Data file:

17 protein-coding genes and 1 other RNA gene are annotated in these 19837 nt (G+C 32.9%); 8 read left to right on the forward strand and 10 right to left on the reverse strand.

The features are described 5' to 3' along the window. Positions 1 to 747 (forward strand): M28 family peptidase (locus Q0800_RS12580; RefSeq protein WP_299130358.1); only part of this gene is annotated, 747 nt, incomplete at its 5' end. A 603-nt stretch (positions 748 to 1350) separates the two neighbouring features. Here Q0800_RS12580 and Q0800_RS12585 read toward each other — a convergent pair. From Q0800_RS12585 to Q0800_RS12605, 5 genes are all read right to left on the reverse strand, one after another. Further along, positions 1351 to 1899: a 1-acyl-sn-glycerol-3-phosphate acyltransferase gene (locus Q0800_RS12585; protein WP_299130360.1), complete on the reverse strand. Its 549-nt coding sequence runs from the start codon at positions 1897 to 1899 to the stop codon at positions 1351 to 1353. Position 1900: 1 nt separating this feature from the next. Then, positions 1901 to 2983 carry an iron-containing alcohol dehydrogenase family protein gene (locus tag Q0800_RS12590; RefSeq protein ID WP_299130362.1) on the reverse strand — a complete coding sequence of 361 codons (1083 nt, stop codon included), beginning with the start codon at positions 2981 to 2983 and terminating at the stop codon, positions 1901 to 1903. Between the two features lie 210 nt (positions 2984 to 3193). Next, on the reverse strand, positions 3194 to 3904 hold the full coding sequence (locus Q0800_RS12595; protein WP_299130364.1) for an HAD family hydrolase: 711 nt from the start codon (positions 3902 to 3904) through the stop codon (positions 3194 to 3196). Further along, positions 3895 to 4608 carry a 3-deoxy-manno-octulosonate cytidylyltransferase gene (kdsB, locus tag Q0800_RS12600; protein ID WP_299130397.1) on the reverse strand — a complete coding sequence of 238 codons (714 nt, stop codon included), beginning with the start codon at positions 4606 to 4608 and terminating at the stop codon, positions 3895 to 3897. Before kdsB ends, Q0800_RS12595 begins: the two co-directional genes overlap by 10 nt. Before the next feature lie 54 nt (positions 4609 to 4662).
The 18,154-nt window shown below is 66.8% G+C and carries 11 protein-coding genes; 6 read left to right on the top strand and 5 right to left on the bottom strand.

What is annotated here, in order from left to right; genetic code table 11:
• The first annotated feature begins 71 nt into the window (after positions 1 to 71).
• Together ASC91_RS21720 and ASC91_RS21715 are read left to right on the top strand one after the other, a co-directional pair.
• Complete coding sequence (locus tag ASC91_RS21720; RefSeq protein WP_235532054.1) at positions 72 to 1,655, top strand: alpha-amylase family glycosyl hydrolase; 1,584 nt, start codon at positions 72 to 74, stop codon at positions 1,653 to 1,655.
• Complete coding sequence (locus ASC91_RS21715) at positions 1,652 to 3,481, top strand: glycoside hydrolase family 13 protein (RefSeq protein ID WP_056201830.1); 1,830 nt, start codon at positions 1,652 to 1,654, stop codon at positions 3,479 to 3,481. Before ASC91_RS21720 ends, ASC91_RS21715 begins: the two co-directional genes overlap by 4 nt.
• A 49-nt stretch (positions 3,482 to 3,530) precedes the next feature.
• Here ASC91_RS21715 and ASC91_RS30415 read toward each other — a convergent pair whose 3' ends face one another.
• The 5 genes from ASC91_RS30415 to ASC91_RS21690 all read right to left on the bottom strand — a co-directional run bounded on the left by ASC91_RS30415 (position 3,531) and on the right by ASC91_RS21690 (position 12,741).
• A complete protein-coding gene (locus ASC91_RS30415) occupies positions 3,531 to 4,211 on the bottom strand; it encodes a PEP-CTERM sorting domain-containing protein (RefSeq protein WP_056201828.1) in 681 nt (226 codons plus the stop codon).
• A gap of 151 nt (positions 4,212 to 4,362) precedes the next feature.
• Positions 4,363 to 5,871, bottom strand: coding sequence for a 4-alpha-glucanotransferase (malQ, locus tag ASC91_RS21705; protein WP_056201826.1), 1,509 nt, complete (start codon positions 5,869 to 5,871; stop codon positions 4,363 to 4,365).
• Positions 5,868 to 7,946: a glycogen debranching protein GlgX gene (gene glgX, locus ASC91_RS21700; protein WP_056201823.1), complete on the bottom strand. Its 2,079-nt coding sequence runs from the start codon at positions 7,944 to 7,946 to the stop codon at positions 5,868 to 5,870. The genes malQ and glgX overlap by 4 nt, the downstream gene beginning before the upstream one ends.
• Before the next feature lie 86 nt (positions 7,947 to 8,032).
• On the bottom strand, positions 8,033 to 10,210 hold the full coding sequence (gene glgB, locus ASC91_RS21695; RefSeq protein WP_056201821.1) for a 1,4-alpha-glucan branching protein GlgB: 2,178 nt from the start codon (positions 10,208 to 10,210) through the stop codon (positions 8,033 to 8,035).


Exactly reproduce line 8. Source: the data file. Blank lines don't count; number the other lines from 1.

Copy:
• Complete coding sequence (locus ASC91_RS21715) at positions 1,652 to 3,481, top strand: glycoside hydrolase family 13 protein (RefSeq protein ID WP_056201830.1); 1,830 nt, start codon at positions 1,652 to 1,654, stop codon at positions 3,479 to 3,481. Before ASC91_RS21720 ends, ASC91_RS21715 begins: the two co-directional genes overlap by 4 nt.